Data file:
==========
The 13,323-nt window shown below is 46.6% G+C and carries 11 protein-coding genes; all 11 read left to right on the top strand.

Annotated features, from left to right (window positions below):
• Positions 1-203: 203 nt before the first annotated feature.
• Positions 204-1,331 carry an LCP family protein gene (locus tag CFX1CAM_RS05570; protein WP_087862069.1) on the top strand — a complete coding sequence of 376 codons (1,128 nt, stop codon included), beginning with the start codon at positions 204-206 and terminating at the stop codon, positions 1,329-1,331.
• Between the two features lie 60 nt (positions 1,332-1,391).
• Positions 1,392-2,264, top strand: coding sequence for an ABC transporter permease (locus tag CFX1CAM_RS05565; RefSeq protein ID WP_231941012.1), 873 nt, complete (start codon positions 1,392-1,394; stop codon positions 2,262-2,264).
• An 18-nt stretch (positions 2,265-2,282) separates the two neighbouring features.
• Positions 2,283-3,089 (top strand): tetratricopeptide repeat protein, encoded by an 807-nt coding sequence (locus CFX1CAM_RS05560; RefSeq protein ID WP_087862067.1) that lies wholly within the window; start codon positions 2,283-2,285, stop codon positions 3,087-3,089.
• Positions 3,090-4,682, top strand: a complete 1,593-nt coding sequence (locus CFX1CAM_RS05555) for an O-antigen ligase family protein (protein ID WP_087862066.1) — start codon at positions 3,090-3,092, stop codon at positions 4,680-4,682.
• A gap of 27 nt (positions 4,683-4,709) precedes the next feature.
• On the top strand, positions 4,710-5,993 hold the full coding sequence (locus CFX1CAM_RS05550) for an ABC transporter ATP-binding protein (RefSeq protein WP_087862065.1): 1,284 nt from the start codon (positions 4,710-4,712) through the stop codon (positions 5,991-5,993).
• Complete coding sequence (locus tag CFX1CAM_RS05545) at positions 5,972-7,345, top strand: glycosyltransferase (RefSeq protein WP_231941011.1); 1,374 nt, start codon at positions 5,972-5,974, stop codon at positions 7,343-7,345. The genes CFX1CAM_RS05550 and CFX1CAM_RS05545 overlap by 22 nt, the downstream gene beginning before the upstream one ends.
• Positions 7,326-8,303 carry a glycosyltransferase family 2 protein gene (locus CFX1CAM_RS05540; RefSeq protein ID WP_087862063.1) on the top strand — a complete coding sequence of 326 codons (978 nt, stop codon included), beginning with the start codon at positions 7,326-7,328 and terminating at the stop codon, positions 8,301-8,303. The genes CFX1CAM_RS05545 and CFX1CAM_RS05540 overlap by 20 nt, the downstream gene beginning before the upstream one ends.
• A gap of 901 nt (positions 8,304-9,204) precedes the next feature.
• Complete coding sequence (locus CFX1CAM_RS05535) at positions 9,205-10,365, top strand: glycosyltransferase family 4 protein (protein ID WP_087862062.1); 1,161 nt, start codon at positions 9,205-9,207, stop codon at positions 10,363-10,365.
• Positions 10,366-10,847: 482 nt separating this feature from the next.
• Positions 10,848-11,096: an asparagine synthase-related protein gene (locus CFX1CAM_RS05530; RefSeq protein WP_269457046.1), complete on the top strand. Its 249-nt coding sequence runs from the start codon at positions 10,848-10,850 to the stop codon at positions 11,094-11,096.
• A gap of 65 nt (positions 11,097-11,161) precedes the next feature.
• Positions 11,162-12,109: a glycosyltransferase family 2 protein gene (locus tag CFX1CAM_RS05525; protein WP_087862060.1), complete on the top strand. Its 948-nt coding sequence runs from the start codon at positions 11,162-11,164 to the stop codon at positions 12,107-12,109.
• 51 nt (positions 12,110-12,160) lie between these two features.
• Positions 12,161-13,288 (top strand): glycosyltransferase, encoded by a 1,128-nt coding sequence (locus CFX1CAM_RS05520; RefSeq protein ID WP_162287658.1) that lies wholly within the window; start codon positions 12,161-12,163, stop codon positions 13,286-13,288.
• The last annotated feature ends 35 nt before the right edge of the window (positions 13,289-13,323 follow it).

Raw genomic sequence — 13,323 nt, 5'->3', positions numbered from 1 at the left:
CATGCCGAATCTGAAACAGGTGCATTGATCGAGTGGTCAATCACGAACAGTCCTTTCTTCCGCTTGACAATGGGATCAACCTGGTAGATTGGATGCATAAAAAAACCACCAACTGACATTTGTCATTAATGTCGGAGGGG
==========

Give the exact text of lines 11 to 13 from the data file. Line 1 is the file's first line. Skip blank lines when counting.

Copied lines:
• On the top strand, positions 4,710-5,993 hold the full coding sequence (locus CFX1CAM_RS05550) for an ABC transporter ATP-binding protein (RefSeq protein WP_087862065.1): 1,284 nt from the start codon (positions 4,710-4,712) through the stop codon (positions 5,991-5,993).
• Complete coding sequence (locus tag CFX1CAM_RS05545) at positions 5,972-7,345, top strand: glycosyltransferase (RefSeq protein WP_231941011.1); 1,374 nt, start codon at positions 5,972-5,974, stop codon at positions 7,343-7,345. The genes CFX1CAM_RS05550 and CFX1CAM_RS05545 overlap by 22 nt, the downstream gene beginning before the upstream one ends.
• Positions 7,326-8,303 carry a glycosyltransferase family 2 protein gene (locus CFX1CAM_RS05540; RefSeq protein ID WP_087862063.1) on the top strand — a complete coding sequence of 326 codons (978 nt, stop codon included), beginning with the start codon at positions 7,326-7,328 and terminating at the stop codon, positions 8,301-8,303. The genes CFX1CAM_RS05545 and CFX1CAM_RS05540 overlap by 20 nt, the downstream gene beginning before the upstream one ends.